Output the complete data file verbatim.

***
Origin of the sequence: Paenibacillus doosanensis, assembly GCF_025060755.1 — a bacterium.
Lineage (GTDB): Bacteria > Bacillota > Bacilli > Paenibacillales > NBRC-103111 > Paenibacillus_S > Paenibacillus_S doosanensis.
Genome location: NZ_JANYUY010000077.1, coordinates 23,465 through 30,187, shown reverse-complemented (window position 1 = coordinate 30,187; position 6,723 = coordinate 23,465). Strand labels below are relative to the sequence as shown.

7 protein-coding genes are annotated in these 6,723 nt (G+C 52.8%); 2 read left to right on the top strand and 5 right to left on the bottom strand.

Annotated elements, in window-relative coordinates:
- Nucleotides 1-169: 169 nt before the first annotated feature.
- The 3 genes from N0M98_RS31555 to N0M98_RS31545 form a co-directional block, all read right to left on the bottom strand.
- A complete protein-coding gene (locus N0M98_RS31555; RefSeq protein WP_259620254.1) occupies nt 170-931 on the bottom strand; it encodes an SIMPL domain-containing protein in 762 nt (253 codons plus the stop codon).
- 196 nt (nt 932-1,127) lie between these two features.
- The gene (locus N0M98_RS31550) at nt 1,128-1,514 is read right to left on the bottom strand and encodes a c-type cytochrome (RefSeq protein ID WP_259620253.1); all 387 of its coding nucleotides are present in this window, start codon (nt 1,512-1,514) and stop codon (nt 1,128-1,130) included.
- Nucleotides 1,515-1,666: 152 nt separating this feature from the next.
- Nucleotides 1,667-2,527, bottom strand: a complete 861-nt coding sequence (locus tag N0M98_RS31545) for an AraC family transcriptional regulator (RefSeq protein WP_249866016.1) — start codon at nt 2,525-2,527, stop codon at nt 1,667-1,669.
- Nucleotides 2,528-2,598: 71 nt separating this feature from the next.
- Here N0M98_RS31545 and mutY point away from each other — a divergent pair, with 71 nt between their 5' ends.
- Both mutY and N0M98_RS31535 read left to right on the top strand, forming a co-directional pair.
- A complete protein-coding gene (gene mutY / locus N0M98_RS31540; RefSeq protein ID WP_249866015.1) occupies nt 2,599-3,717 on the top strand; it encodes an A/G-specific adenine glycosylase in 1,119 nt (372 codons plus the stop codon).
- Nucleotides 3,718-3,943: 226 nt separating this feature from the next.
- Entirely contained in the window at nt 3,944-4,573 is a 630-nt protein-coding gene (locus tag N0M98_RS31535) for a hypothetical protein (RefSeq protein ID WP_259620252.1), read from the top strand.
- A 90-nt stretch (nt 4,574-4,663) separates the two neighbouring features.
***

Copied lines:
Origin of the sequence: Paenibacillus doosanensis, assembly GCF_025060755.1 — a bacterium.
Lineage (GTDB): Bacteria > Bacillota > Bacilli > Paenibacillales > NBRC-103111 > Paenibacillus_S > Paenibacillus_S doosanensis.
Genome location: NZ_JANYUY010000077.1, coordinates 23,465 through 30,187, shown reverse-complemented (window position 1 = coordinate 30,187; position 6,723 = coordinate 23,465). Strand labels below are relative to the sequence as shown.

7 protein-coding genes are annotated in these 6,723 nt (G+C 52.8%); 2 read left to right on the top strand and 5 right to left on the bottom strand.

Annotated elements, in window-relative coordinates:
- Nucleotides 1-169: 169 nt before the first annotated feature.
- The 3 genes from N0M98_RS31555 to N0M98_RS31545 form a co-directional block, all read right to left on the bottom strand.
- A complete protein-coding gene (locus N0M98_RS31555; RefSeq protein WP_259620254.1) occupies nt 170-931 on the bottom strand; it encodes an SIMPL domain-containing protein in 762 nt (253 codons plus the stop codon).
- 196 nt (nt 932-1,127) lie between these two features.
- The gene (locus N0M98_RS31550) at nt 1,128-1,514 is read right to left on the bottom strand and encodes a c-type cytochrome (RefSeq protein ID WP_259620253.1); all 387 of its coding nucleotides are present in this window, start codon (nt 1,512-1,514) and stop codon (nt 1,128-1,130) included.
- Nucleotides 1,515-1,666: 152 nt separating this feature from the next.
- Nucleotides 1,667-2,527, bottom strand: a complete 861-nt coding sequence (locus tag N0M98_RS31545) for an AraC family transcriptional regulator (RefSeq protein WP_249866016.1) — start codon at nt 2,525-2,527, stop codon at nt 1,667-1,669.
- Nucleotides 2,528-2,598: 71 nt separating this feature from the next.
- Here N0M98_RS31545 and mutY point away from each other — a divergent pair, with 71 nt between their 5' ends.
- Both mutY and N0M98_RS31535 read left to right on the top strand, forming a co-directional pair.
- A complete protein-coding gene (gene mutY / locus N0M98_RS31540; RefSeq protein ID WP_249866015.1) occupies nt 2,599-3,717 on the top strand; it encodes an A/G-specific adenine glycosylase in 1,119 nt (372 codons plus the stop codon).
- Nucleotides 3,718-3,943: 226 nt separating this feature from the next.
- Entirely contained in the window at nt 3,944-4,573 is a 630-nt protein-coding gene (locus tag N0M98_RS31535) for a hypothetical protein (RefSeq protein ID WP_259620252.1), read from the top strand.
- A 90-nt stretch (nt 4,574-4,663) separates the two neighbouring features.